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I’m Jacob Cass, the founder of JUST™ Creative. I’m a multi-disciplinary graphic designer, working with clients all around the world. My specialty is logo & brand identity design. JUST™ Get in touch.

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How to Trademark a Logo Step by Step

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Protection

Once you have selected a logo for your business, you will want to make sure that you secure the trademark rights to that logo. Before addressing how to secure those rights, we should define the terms “trademark” and “logo.” You may also want to brush up on your copyright in logo design knowledge.

A trademark is a distinctive word, name, phrase, symbol, design, or other device used by a company or person to distinguish its products or services from the products or services of other companies. Trademarks are basically brands, and you can protect your trademark or brand by securing the associated trademark rights. These rights allow you to prevent others from using a confusingly similar trademark or brand.

A logo is a type of trademark that consists of a design that is generally used by company or person and placed on its products or printed material related to its services.  The logo may be a design by itself, a design with letters or words, or a design consisting simply of stylized words or letters. In contrast, some trademarks consist solely of letters or words without any design, but these would not be considered logos.

After selecting a logo for your business, you will want to secure the trademark rights for that logo by trademarking it. Here are step by step instructions for protecting your logo in the United States, noting that protecting your logo in other countries is beyond the scope of this article.

Step One.

Ideally, you will want to make sure that your logo is available for your adoption and use. That is, you will want to make sure that no one else is already using your logo.  To do this, you will want to perform a trademark search. The trademark search will tell you whether someone else has already adopted the identical or a highly similar logo. If someone has already adopted your logo or a highly similar logo and you proceed to use your logo, you may be infringing on their trademark and may get sued for trademark infringement.  While you can try to perform your own trademark search either by searching the U.S. Patent and Trademark Office’s records or using a search company such as Thomson CompuMark, it is recommended to hire a trademark attorney who can not only conduct the search but who can better define the search criteria and who has the legal expertise to analyze the search results.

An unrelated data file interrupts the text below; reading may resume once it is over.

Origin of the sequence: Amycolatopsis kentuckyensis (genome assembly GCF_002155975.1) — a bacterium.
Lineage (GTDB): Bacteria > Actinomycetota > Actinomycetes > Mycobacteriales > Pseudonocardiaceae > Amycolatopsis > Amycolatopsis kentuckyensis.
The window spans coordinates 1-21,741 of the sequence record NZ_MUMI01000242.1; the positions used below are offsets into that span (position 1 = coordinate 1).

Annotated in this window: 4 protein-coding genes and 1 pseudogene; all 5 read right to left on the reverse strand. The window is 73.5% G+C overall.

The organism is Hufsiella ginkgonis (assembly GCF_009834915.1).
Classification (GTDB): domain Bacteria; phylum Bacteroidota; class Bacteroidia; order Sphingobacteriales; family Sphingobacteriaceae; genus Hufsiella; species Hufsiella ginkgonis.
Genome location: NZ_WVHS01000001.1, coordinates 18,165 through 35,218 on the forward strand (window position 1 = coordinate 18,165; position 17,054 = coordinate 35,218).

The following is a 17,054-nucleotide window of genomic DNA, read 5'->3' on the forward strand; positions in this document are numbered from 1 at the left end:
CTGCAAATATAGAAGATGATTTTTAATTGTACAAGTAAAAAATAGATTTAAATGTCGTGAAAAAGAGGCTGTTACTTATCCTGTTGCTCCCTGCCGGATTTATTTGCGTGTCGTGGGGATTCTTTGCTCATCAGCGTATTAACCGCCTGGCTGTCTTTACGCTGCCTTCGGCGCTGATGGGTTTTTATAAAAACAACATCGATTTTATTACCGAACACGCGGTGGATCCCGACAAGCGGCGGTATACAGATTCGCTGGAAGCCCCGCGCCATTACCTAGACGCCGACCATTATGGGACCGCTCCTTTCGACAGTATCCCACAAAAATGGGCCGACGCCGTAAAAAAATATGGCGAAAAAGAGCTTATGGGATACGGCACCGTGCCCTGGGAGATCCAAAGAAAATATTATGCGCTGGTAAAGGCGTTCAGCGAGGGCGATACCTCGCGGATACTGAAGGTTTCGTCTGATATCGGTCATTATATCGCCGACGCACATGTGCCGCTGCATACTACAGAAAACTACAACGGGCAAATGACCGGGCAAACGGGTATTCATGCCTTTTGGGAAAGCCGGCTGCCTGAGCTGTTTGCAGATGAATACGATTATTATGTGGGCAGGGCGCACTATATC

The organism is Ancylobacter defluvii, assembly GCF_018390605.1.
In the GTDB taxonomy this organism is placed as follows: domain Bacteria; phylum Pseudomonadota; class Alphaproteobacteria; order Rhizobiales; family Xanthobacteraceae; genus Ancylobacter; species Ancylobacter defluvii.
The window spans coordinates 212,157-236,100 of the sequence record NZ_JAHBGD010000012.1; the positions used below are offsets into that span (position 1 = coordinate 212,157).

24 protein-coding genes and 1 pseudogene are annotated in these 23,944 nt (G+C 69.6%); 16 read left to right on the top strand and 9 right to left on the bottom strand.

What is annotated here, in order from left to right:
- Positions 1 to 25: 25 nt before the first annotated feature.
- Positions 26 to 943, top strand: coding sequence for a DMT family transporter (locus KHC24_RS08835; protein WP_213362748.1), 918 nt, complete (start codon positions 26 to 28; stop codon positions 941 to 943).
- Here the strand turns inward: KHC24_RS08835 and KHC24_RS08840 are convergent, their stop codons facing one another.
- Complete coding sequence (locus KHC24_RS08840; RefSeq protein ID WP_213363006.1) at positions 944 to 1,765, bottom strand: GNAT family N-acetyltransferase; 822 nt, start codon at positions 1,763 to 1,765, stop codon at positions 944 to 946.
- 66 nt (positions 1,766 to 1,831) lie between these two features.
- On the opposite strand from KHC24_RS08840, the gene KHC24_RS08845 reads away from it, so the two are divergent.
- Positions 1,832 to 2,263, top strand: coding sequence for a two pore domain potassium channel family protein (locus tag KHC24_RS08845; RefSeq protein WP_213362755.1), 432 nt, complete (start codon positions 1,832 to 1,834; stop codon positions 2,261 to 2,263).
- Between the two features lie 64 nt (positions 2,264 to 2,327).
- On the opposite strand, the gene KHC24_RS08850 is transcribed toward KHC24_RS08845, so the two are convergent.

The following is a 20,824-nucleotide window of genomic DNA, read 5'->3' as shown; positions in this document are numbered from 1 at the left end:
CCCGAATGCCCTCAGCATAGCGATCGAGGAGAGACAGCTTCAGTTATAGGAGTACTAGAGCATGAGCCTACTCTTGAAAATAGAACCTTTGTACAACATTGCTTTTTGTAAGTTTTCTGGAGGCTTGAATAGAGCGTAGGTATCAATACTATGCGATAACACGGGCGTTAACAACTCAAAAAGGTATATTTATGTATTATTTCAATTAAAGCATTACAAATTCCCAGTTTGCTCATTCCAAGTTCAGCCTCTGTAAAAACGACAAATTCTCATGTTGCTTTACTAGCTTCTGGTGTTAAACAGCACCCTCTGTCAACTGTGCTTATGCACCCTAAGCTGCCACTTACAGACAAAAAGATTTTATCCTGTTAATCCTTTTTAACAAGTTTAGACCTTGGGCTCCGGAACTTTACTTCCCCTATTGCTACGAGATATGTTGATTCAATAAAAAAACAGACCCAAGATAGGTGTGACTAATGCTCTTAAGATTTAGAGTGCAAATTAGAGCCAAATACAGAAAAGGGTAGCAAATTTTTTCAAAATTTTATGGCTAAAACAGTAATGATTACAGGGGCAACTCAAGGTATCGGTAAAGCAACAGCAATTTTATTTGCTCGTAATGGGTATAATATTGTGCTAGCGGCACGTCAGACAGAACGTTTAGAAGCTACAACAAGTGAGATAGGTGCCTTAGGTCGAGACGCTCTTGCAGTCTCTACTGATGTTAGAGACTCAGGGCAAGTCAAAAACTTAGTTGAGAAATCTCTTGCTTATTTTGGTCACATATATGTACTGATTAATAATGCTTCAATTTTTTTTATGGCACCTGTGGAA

Step Two.

Once you have determined that no one else is using your logo, you will want to secure the trademark rights to your logo. There are essentially three ways that you can do this.

First, you can begin to acquire trademark rights just by using your logo in connection with your products or services. However, the rights you obtain just by using your logo are relatively limited as you only acquire rights in the geographic area in which you are using your logo.

Second, if you are only using your logo to do business within one state, then you can file an application to register your trademark with the Secretary of State’s office for your particular state. However, this will only provide you with trademark rights to your logo in that state.

The third way is to file a trademark application with the U.S. Patent and Trademark Office. If you are planning to do business in more than one state, then this is the way to go.  If your trademark application is approved (i.e., registered), it will provide you with trademark rights to your logo across the entire United States. Regardless of the method you choose, you would be wise to consult a trademark attorney to ensure that you are proceeding properly to ensure that you obtain the most protection possible, as trademark applications can be rather complicated and subject to esoteric procedures and rules.

Step Three.

After you have acquired trademark rights to your logo, you will likely want to protect it against the unauthorized adoption and use by third parties. This is known as enforcing your trademark rights. The best way to do this is to have a “trademark watch” in place. A trademark watch will alert you when third parties start using a logo that is too close to yours. You will then be able to decide whether you need to take action such as sending a cease and desist letter or instituting a trademark infringement lawsuit. You can order a trademark watch yourself through companies such as Thomson CompuMark, but it is probably wiser to hire an attorney to put the watch in place as the attorney will have the expertise to advise you when it makes sense to object to another party’s use of a particular logo.